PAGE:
Learn about Hardiness Zones & Climate
One of the very first things you learn as a gardener is where you garden dictates almost every garden decision you make, from what kind of plants to plant, when to plant, and what your soil is like. After all, gardening in desert-like Arizona is quite a bit different than, say, tropical Florida or chilly New Hampshire. And it’s exactly this reason why the plant hardiness zones and your regional climate is so important!
When you're shopping for plants you’ll always see references to "Zones," which indicates the USDA Hardiness Zone. Sometimes you'll see references to climate, as well, so we want to be sure you understand how to identify your growing zone and climate so that you can pick out the best plants for your garden.
USDA Hardiness Zones
USDA Hardiness Zones are indicated on a map of the U.S. developed by the United States Department of Agriculture, based upon average minimum winter temperatures. The map is divided into 11 different zones, with each zone 10 degrees warmer (or colder) than the adjacent zone.
Why is this important? If you plant an agave, you want to ensure it won’t be wiped out by your area’s -30° cold snap (because sorry to say, it will be). That doesn't mean that you can’t grow agaves if you live in Minnesota, but you’ll want to be sure they’re planted in pots that can be moved indoors and protected during the winter.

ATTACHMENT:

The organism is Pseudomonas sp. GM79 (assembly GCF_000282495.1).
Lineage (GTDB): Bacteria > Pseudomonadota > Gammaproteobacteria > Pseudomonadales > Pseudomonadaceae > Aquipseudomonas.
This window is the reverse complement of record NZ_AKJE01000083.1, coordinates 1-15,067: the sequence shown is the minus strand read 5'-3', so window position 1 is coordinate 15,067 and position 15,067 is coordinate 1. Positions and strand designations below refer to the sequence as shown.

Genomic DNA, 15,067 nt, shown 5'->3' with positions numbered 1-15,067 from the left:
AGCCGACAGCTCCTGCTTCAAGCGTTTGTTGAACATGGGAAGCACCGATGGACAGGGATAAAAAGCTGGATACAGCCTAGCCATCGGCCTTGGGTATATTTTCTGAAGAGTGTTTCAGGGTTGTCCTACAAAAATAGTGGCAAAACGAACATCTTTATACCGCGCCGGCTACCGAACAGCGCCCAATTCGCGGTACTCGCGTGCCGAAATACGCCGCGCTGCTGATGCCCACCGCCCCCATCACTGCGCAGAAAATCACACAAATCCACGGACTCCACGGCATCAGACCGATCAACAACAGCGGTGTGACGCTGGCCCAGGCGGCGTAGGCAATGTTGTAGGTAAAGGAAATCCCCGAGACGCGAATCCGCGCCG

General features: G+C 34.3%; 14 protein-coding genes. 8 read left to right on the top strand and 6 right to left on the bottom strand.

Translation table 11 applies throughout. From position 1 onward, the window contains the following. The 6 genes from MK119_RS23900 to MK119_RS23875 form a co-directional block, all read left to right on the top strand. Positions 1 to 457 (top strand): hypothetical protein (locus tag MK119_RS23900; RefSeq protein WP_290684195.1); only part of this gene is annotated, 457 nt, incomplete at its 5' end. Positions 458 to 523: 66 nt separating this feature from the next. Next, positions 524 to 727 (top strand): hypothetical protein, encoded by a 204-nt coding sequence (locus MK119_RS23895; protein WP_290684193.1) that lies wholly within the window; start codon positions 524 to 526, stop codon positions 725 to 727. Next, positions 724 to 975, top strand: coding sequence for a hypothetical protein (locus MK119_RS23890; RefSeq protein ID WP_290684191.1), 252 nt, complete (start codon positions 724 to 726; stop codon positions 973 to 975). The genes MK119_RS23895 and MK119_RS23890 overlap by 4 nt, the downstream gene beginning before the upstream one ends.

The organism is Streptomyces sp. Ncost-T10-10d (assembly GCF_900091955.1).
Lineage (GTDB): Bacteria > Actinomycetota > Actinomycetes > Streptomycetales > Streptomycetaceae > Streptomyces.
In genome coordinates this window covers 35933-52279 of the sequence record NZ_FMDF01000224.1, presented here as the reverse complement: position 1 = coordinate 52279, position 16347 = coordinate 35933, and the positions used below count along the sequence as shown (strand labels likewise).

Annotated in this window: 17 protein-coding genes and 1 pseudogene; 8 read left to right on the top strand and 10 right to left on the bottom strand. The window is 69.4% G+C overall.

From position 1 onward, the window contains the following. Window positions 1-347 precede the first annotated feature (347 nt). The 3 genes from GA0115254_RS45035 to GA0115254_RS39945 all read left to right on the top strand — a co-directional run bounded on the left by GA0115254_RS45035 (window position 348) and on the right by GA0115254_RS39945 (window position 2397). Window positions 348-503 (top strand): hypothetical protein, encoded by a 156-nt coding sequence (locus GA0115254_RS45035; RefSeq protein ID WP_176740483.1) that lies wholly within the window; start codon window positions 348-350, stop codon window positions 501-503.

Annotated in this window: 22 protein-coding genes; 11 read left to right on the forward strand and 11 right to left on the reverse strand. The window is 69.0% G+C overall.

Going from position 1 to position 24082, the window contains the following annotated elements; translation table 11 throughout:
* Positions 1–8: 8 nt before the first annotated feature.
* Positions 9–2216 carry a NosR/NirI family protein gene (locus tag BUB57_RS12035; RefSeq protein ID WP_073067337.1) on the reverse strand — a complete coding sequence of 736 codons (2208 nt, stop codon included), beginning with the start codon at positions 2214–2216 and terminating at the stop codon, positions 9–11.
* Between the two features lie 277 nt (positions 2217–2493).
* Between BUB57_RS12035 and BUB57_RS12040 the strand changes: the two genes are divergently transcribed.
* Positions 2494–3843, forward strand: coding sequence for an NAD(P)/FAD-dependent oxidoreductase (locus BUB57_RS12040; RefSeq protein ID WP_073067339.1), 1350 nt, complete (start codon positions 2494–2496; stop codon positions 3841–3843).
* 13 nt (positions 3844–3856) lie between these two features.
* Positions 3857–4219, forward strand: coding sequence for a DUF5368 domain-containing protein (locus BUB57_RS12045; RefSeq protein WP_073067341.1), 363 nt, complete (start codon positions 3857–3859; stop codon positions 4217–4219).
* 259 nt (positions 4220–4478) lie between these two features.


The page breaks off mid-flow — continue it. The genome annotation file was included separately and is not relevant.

When you’re reading up on plants or walking around the garden center, you’ll see that every plant has a tag or a label with growing information on it, including that plant’s hardiness zone. If the tag says, “Hardy to Zone 10” or simply “Zone 10,” you’ll know that the plant will be okay down to about 30°F.
So what is my zone? First, you get a gold star because you’re being a smart and informed gardener. Second, click this link to view the USDA’s interactive map. You can enter your zip code and see exactly what your particular hardiness zone is — but to get an even fuller picture of weather-related info to help you garden, keep reading.
Climate is related to, but different from, weather. Weather is what you hear about on the news every day — a report on the day’s temperature, humidity, rainfall, or cloudiness. Climate, on the other hand, measures the weather in a particular place over many years (Austin, Texas, for example), reliably letting you know what it’s like to live (and garden) in that place.
To use the Austin example, the climate in this central Texas city is mild in the winter, hot and dry in the summer (August is a beast), with periods of drought broken up by rain events. Spring tends to be the rainiest season, with fall a close second. The air tends to be more humid in the summer — no surprise there, as Austin is classified as a humid subtropical climate, meaning even straight hair looks a bit frightening most days.
So, if the Hardiness Zone tells you all about your average minimum winter temperatures, your climate gives you a slightly bigger picture. Believe it or not, our example city of Austin is in the exact same Hardiness Zone (8b) as Seattle is — but Seattle’s climate is very different from Austin’s, leading gardeners in both places to make very different gardening decisions and plant choices.
All of this information is valuable for you, as a gardener, to make the best choices for your garden that you possibly can. And while you might be disappointed to learn that you can’t grow hydrangeas very well in your desert garden, the entire cactus world is about to open up to you, my friend.
- Katie Elzer-Peters